Meal planning can seem so burdensome and overwhelming. But when we plan meals, it helps us eat healthier and stay on a budget.
So how do we do it?
First questions to ask: Who’s eating? What dietary restrictions do they have? Is someone gluten-free, dairy-free, or soy-free? Start your thinking and searching there. What’s your budget? It is possible to eat healthy on a budget. And another resource worth bookmarking is the Environmental Working Group’s “Good Food on a Tight Budget” shopping guide.
Next, which meals do you need to plan – breakfast, lunch, and dinner for all 7 days, or a different variation? Write those down. On nights you plan to dine out or order takeout, look up restaurant menus and pre-choose your healthy option ahead of time.
So how many nights are left that you’ll need to put fresh meals on the table? That’s how many recipes you need to go in search of, whether something new or an old-standby. Write down what each night’s dinner will be, including any side items. For dinners, factor in leftovers, or bulk cooking that can cover multiple meals (such as stews.)
Then, check ingredients used in each recipe and create a grocery list. What items do you have on hand already, and what items need to go on your grocery list? A list-making app on your phone can simplify the shopping experience. I’ve used the Paprika app, which helps organize recipes, make meal plans, and create grocery lists, for several years.
If you’re planning for healthy breakfasts and lunches, try to keep those simple and routine, revolving through several healthy possibilities – eggs or overnight oats for breakfast and a fresh, non-processed option for lunch, such as salad with protein on top.
Then you can explore more variety around dinner.
Once you determine your meals and make your grocery list, consider planning out a few more steps.
When will you go to the grocery store? Think through your typical day or week, then plan the grocery runs you’ll need. Put it on your calendar.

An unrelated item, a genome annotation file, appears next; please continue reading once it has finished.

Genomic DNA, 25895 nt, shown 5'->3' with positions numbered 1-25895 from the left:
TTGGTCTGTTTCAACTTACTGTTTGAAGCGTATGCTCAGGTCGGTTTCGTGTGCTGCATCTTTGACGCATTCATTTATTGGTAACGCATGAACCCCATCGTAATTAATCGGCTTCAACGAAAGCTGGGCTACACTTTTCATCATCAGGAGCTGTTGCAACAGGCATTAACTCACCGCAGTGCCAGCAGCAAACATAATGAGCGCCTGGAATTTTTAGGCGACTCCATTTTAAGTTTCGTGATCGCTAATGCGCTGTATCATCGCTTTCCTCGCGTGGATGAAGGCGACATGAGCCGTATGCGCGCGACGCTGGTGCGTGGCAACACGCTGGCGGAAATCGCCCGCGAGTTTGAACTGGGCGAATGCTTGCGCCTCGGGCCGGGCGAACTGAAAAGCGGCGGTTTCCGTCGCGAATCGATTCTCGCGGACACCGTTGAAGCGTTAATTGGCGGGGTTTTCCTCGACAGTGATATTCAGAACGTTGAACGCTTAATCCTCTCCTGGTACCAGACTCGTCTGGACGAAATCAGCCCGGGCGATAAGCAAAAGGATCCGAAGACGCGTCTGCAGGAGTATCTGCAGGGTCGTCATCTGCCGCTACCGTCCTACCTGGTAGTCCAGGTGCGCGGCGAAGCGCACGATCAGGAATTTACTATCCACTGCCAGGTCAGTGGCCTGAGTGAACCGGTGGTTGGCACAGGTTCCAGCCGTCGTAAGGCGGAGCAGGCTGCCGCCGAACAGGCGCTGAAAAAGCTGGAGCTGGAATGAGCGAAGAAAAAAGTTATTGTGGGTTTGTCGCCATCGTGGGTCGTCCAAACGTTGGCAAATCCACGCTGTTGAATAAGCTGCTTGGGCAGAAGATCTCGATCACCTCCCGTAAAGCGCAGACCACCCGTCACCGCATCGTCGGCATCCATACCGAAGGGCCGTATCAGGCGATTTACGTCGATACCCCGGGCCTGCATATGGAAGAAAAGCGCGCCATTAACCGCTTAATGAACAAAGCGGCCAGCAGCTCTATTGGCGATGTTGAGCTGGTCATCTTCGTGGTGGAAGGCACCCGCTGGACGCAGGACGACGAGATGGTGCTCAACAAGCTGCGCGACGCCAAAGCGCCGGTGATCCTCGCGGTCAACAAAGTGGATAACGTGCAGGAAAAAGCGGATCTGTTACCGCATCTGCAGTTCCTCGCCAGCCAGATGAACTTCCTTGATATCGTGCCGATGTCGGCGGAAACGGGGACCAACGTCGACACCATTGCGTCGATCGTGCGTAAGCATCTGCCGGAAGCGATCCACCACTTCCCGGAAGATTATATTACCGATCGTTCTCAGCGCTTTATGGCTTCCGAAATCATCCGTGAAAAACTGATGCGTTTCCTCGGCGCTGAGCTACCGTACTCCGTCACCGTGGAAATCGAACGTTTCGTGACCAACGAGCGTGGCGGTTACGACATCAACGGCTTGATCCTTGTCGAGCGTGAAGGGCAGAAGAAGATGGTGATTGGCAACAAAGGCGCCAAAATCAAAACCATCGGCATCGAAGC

Meal Planning Resources
If the pen-to-paper way of planning frustrates you, we can take a look at some additional meal planning resources. I’m not an affiliate for any of the fee-based services. Click the links for more information on each one.
Cooking Light magazine offers a weeknight meal planning site in which you select a category – five-ingredient, clean eating, vegetarian, low-cal, quick and easy, or grilling – and click and drag your choices onto each day. Then, you can print out the recipes all at once. It’s free.
Real Plans offers fully customizable meal planning for as low as $6 per month.
I mentioned the Paprika app earlier. It’s $4.99 to download, and if you want to use it on your PC computer, your iPad, and your iPhone, you need to purchase it for each device. But then your information would transfer between those platforms.
Obviously, these are just a few. Do a search of “meal planning apps” and see what comes up that strikes your fancy, has good reviews, and that you can see yourself using. In the long run, meal planning will save you time, energy, and money.
So how has meal planning worked for you in the past? What’s worked? What have you learned? Comment below; I’d love to hear from you.
Welcome! I’m Amy, an integrative health coach, offering grace and space for a healthier you. This article is Step 22 in the “31 Steps to a Healthier You” series. You can access all posts in the series here. And I hope you’ll want to stick around for a while. If so, please subscribe at this link so you’ll get updates.